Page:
“Anything worth doing is worth doing well.” While it is a well-intended thought meant to elevate our work towards quality and perfection, I do not like its overall meaning.
If you perceive something is worth doing, then do it. If it is worth doing, then do it badly! You will either find it so worthwhile that you will improve or you will enjoy the experience and then turn your attention to other things that you will do well. But there is NOTHING to be gained by sitting out some activity you want to engage in because you may be perceived as not doing it well.
- H. Macy of Macy’s started seven failed businesses before finally hitting it big in New York City.
- Walt Disney was fired by a newspaper editor because he “he lacked imagination and had no good ideas.”
- Albert Einstein was refused admittance to the Zurich Polytechnic School.
- Oprah Winfrey was fired from a position as a television reporter because she was “unfit for TV.”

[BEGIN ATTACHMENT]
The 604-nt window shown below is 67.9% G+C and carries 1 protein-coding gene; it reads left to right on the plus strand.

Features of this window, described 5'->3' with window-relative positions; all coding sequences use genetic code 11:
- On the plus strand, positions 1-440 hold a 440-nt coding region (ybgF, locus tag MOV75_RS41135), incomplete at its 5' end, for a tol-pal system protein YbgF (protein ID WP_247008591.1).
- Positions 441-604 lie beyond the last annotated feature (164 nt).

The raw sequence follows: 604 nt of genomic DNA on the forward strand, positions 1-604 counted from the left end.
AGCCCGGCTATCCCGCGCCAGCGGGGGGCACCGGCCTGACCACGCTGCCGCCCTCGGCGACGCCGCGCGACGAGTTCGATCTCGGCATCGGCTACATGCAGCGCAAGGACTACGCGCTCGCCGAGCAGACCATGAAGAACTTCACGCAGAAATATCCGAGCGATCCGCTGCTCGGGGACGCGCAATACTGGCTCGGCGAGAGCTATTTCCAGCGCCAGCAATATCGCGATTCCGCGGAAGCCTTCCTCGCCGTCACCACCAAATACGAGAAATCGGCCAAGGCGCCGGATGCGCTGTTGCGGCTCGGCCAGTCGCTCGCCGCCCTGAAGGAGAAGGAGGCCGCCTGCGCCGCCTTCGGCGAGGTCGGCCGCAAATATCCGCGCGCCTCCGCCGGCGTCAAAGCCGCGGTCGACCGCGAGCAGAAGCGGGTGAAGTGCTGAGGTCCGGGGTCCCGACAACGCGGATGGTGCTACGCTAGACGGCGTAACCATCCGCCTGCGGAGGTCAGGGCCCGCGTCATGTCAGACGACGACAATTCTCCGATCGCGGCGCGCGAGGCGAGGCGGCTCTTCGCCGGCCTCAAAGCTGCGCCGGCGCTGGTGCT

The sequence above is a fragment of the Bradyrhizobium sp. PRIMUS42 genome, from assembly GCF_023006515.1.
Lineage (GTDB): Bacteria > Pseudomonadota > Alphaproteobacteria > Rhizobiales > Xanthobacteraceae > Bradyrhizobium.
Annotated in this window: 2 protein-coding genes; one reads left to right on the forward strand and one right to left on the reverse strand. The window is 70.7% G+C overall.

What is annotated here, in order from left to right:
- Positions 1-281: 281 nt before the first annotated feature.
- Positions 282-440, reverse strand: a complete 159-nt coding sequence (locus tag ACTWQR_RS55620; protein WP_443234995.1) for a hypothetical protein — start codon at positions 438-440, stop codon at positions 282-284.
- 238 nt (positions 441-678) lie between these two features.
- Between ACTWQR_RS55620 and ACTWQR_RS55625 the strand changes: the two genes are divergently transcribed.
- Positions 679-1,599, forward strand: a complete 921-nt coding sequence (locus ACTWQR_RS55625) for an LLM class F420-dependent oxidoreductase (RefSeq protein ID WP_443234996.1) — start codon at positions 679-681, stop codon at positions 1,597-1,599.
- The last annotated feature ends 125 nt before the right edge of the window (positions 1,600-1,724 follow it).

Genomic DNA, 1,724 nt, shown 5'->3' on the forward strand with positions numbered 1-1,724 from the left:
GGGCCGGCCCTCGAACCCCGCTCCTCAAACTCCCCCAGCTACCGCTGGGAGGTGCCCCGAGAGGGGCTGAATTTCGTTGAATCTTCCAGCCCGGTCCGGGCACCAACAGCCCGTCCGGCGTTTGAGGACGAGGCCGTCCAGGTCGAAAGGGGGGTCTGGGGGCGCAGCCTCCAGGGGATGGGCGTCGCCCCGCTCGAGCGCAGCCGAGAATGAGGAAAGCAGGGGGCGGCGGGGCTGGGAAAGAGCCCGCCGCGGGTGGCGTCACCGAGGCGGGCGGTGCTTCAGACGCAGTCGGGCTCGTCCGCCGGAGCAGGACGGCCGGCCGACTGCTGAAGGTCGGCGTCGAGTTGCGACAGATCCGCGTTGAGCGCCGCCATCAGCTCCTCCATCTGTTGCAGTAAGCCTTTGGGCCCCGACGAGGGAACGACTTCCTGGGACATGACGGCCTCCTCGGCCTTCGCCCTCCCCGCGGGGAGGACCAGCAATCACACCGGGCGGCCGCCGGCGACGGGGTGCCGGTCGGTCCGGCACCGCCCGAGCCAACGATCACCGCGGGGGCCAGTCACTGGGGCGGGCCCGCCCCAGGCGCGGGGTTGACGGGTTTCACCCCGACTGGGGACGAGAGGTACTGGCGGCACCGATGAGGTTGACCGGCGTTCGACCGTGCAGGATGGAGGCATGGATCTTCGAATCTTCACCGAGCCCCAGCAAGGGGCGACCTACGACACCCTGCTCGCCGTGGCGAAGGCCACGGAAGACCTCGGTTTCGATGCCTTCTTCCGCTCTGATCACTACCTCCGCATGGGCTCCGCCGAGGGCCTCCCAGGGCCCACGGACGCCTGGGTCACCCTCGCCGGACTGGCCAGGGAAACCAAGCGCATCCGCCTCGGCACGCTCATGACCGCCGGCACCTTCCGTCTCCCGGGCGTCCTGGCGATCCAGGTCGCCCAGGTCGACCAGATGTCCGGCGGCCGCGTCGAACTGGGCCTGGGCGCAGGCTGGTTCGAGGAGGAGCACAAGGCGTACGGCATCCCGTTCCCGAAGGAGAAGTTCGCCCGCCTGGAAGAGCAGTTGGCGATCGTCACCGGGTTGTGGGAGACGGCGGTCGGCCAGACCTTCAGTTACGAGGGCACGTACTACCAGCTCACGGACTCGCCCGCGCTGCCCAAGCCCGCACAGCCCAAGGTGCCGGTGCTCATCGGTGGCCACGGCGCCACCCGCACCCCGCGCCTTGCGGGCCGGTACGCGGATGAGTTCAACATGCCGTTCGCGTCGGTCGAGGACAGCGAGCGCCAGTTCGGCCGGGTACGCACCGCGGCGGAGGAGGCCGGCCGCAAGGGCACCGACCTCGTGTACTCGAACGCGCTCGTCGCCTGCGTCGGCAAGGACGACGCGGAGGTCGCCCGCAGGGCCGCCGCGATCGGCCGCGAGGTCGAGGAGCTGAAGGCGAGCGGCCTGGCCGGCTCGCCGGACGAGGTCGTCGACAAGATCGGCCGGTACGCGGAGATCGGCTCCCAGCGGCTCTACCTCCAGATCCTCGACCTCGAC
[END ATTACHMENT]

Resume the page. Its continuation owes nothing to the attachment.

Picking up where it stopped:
- Stephen King’s first book received 30 rejections.
- Michael Jordan was cut from his high school basketball team.
These are some high performing people, but not because they were immediately and consistently good at their chosen activity. They were driven by a love of the activity or competition or performance. They would not have even understood the question, “Is it worth doing?”
The point is: YOU decide what is worth doing.
I love to sing. I do not sing particularly well, but it is worth doing because I enjoy it! I like the energy and well-being that comes from singing out loud. And the more I do it, the better I become. I am improving and making myself worthy of the activity I enjoy.
Maybe you like to write, or run, or cook, or ski…. Do it. I cannot tell you if it is worth it; but I can tell you that YOU ARE worth it!
Source: 50 Famously Successful People Who Failed At First – OnlineCollege.org. (2010, February 16). Retrieved June 15, 2016, from http://www.onlinecollege.org/2010/02/16/50-famously-successful-people-who-failed-at-first/